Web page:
28. Lavie, P. and Segal, S., 1989, Twenty-four hour structure of sleepiness in morning and evening persons investigated by the ultrashort sleep-wake cycle. Sleep, 12:522–528.PubMedGoogle Scholar
  29. Merica, H. and Gaillard, J.-M., 1991, A study of the interrupted REM episode. Physiol. Behav., 50: 1153–1159.PubMedCrossRefGoogle Scholar
  30. Minors, D.S. and Waterhouse, J.M., 1991, Circadian Rhythms and the Human. Wright PSG, Bristol, 1981.Google Scholar
  31. Prokop, O. und Prokop, L., 1955, Ermüding und Einschlafen am Steuer. Dtsch. Z. gerichtl. Med., 44: 343–355.Google Scholar
  32. Richardson, G.S., Carskadon, M.A., Orav, E.J., and Dement, W.C., 1982, Circadian variation of sleep tendency in elderly and young adult subjects. Sleep, 5: S82–S94.PubMedGoogle Scholar
  33. Roth, T., Roehrs, T., Carskadon, M., and Dement, W., 1989, Daytime sleepiness and alertness, pp. 14–23 in: Principles and Practice of Sleep Medicine. (M.H. Kryger, T. Roth, and W.C. Dement, eds.) W.B. Saunders, Philadelphia.Google Scholar
  34. Schulz, H., 1987, REM latency after deliberate sleep interruptions. Sleep Res., 16: 223.Google Scholar
  35. Schulz, H., 1988, Some properties of the ultradian REM-nonREM sleep cycle and its interaction with circadian rhythms, pp. 171-185 in: Neurobiology of Sleep—Wakefulness Cycle. Metsniereba (T. Oniani, ed.), Tbilisi.Google Scholar
  36. Schulz, H., Bes, F.W., and Jobert, M., 1995, Modelling sleep propensity, Sleep Res., 24A: 6.Google Scholar
  37. Soldatos, C.R., Madianos, M.G., and Vlachonikolis, I.G., 1983, Early afternoon napping: A fading Greek habit, pp. 202–205 in: Sleep 1982, 6th Eur. Congr. Sleep Res. (W.P. Koella, ed.), Karger, Basel.Google Scholar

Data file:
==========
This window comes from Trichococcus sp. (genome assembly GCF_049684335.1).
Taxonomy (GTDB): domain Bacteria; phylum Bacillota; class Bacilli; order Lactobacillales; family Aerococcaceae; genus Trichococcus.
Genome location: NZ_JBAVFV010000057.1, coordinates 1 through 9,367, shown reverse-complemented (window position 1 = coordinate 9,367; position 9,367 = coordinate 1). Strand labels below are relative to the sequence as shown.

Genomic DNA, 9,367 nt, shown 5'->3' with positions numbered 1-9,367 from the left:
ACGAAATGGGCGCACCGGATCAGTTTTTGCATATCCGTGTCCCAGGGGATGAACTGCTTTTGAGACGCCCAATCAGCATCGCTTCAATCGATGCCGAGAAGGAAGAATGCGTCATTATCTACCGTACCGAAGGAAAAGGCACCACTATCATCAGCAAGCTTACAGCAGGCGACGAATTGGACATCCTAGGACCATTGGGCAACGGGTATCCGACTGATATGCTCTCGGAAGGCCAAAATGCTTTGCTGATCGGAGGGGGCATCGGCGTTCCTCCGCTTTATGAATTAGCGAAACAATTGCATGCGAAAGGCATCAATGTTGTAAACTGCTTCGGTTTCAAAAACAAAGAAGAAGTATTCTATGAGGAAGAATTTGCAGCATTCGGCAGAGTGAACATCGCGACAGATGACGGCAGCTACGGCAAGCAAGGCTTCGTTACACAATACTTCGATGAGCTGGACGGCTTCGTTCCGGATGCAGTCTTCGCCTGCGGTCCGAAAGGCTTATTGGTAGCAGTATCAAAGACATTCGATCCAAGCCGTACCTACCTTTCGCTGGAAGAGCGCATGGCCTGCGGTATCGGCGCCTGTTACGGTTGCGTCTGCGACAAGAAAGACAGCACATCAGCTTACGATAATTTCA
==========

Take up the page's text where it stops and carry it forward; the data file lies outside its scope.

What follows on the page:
38. Stahl, M.L., Orr, W.C., and Bollinger, C., 1983, Postprandial sleepiness: Objective documentation via polysomnography. Sleep, 6: 29–35.PubMedGoogle Scholar
  39. Strogatz, S.H., 1986, The Mathematical Structure of the Human Sleep-Wake Cycle. Lecture notes in mathematics, No. 69. Springer Verlag, Berlin.CrossRefGoogle Scholar
  40. Webb, W.B., 1988, An objective behavioral model of sleep. Sleep, 11: 488–496.PubMedGoogle Scholar
  41. Webb, W.B., 1994, Prediction of sleep onset, pp. 53–72 in: Sleep Onset. Normal and Abnormal Processes (R.D. Ogilvie and J.R. Harsh, eds.). American Psychological Association, Washington, DC.CrossRefGoogle Scholar
  42. Webb, W.B. and Agnew, H., 1975, Sleep efficiency for sleep-wake cycles of varied length. Psychophysiology, 12: 637–641.PubMedCrossRefGoogle Scholar
  43. Weitzman, E.D., Nogeire, C., Perlow, M, Fukushima, D., Sassin, J., McGregor, P., Gallagher, T., and Hellman, L., 1974, Effects of a prolonged 3-hour sleep—wakefulness cycle on sleep stages, plasma cortisol, growth hormone and body temperature in man. J. Clin. Endocrin. Metab., 38: 1018–1030.CrossRefGoogle Scholar
  44. Wever, R.A., 1984, Toward a mathematical model of circadian rhythmicity, pp. 17–79 in: Mathematical Models of the Circadian Sleep-Wake Cycle. (M.C. Moore-Ede and C.A. Czeisler, eds.) Raven Press, New York.Google Scholar
  45. Zulley, J., Wever, A., and Aschoff, J., 1981, The dependence of onset and duration of sleep on the circadian rhythm of rectal temperature. Pflügers Arch. 391: 314–318.PubMedGoogle Scholar

Copyright information

© Springer Science+Business Media New York 1997

Authors and Affiliations

  • Hartmut Schulz
    • 1
  • Erik Bes
    • 2
  • Marc Jobert
    • 3
  1. 1.Department of NeurologyKlinikum Erfurt GmbHErfurtGermany
  2. 2.Department of PsychiatryUniversity Clinic Benjamin FranklinBerlinGermany
  3. 3.PAREXEL GmbHBerlinGermany

Personalised recommendations